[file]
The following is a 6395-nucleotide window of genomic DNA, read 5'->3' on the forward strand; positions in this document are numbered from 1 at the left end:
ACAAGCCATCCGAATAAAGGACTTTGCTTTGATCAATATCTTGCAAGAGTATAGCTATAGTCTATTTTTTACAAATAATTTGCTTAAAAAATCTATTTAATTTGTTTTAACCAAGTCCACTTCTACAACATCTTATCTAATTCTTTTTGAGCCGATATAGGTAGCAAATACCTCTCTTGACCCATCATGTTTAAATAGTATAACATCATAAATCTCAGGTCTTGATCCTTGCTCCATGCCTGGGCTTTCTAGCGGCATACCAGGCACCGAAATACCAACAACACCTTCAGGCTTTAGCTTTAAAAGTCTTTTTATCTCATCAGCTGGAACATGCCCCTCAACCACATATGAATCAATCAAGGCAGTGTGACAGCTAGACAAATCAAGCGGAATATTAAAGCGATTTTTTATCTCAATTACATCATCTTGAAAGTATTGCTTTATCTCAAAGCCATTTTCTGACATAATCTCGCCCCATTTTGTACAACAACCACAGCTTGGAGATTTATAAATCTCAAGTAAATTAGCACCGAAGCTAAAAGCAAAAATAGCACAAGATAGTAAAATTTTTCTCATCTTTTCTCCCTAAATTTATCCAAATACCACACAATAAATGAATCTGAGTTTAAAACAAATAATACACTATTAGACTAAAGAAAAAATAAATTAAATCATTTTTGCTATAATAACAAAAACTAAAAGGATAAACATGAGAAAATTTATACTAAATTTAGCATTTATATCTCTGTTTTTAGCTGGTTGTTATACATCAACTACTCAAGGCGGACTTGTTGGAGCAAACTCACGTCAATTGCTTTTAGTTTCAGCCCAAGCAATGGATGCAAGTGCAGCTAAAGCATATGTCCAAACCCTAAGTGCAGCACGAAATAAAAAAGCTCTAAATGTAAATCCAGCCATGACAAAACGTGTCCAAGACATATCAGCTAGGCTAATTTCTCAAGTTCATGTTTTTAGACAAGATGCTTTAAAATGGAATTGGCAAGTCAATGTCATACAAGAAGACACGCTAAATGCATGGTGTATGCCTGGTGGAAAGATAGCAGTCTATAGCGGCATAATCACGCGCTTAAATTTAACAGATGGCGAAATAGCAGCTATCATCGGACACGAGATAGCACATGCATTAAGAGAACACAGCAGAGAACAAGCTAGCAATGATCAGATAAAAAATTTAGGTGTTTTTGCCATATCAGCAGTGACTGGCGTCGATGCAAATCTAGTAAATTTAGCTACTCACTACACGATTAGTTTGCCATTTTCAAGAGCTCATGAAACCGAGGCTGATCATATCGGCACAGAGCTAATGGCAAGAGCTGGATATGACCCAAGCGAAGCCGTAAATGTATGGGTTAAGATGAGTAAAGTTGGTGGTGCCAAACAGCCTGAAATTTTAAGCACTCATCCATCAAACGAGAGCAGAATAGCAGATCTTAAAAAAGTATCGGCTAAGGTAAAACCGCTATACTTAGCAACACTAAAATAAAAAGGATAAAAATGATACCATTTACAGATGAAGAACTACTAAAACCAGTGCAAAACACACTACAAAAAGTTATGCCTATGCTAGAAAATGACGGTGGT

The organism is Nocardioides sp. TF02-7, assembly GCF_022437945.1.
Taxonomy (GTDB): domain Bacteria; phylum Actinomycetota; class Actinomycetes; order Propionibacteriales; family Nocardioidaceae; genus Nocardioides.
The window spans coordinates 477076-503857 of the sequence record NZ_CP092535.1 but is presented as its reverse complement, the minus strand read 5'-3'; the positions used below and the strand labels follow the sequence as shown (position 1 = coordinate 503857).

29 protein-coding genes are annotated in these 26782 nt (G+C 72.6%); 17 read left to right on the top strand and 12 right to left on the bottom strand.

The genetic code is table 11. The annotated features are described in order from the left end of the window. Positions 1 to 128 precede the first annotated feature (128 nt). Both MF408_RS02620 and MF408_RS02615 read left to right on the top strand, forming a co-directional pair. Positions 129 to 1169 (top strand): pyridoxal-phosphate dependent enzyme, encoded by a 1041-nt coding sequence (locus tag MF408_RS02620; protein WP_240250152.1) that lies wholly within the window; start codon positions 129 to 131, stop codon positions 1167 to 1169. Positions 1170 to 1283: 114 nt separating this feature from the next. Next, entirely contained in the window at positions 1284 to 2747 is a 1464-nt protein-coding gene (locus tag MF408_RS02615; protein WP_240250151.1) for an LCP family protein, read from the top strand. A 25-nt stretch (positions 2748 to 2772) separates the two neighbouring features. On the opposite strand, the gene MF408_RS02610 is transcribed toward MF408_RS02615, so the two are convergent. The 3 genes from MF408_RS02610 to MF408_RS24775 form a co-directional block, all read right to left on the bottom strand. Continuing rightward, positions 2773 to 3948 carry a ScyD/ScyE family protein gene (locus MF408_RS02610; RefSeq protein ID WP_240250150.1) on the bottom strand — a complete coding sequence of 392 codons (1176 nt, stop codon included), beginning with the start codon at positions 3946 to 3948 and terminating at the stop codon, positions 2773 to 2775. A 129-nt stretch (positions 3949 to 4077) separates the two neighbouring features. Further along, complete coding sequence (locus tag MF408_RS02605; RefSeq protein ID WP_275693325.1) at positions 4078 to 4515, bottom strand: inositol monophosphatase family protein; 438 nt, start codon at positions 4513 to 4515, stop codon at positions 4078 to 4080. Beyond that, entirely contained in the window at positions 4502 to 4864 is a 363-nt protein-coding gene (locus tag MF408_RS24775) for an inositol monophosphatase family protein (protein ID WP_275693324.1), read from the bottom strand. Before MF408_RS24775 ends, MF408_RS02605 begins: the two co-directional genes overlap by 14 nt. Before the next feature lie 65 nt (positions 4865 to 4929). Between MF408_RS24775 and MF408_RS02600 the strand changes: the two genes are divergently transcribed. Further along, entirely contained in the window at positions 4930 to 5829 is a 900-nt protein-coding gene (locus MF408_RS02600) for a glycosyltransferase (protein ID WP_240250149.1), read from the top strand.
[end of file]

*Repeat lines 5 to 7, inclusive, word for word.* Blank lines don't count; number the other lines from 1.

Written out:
The window spans coordinates 477076-503857 of the sequence record NZ_CP092535.1 but is presented as its reverse complement, the minus strand read 5'-3'; the positions used below and the strand labels follow the sequence as shown (position 1 = coordinate 503857).

29 protein-coding genes are annotated in these 26782 nt (G+C 72.6%); 17 read left to right on the top strand and 12 right to left on the bottom strand.

The genetic code is table 11. The annotated features are described in order from the left end of the window. Positions 1 to 128 precede the first annotated feature (128 nt). Both MF408_RS02620 and MF408_RS02615 read left to right on the top strand, forming a co-directional pair. Positions 129 to 1169 (top strand): pyridoxal-phosphate dependent enzyme, encoded by a 1041-nt coding sequence (locus tag MF408_RS02620; protein WP_240250152.1) that lies wholly within the window; start codon positions 129 to 131, stop codon positions 1167 to 1169. Positions 1170 to 1283: 114 nt separating this feature from the next. Next, entirely contained in the window at positions 1284 to 2747 is a 1464-nt protein-coding gene (locus tag MF408_RS02615; protein WP_240250151.1) for an LCP family protein, read from the top strand. A 25-nt stretch (positions 2748 to 2772) separates the two neighbouring features. On the opposite strand, the gene MF408_RS02610 is transcribed toward MF408_RS02615, so the two are convergent. The 3 genes from MF408_RS02610 to MF408_RS24775 form a co-directional block, all read right to left on the bottom strand. Continuing rightward, positions 2773 to 3948 carry a ScyD/ScyE family protein gene (locus MF408_RS02610; RefSeq protein ID WP_240250150.1) on the bottom strand — a complete coding sequence of 392 codons (1176 nt, stop codon included), beginning with the start codon at positions 3946 to 3948 and terminating at the stop codon, positions 2773 to 2775. A 129-nt stretch (positions 3949 to 4077) separates the two neighbouring features. Further along, complete coding sequence (locus tag MF408_RS02605; RefSeq protein ID WP_275693325.1) at positions 4078 to 4515, bottom strand: inositol monophosphatase family protein; 438 nt, start codon at positions 4513 to 4515, stop codon at positions 4078 to 4080. Beyond that, entirely contained in the window at positions 4502 to 4864 is a 363-nt protein-coding gene (locus tag MF408_RS24775) for an inositol monophosphatase family protein (protein ID WP_275693324.1), read from the bottom strand. Before MF408_RS24775 ends, MF408_RS02605 begins: the two co-directional genes overlap by 14 nt. Before the next feature lie 65 nt (positions 4865 to 4929). Between MF408_RS24775 and MF408_RS02600 the strand changes: the two genes are divergently transcribed. Further along, entirely contained in the window at positions 4930 to 5829 is a 900-nt protein-coding gene (locus MF408_RS02600) for a glycosyltransferase (protein ID WP_240250149.1), read from the top strand.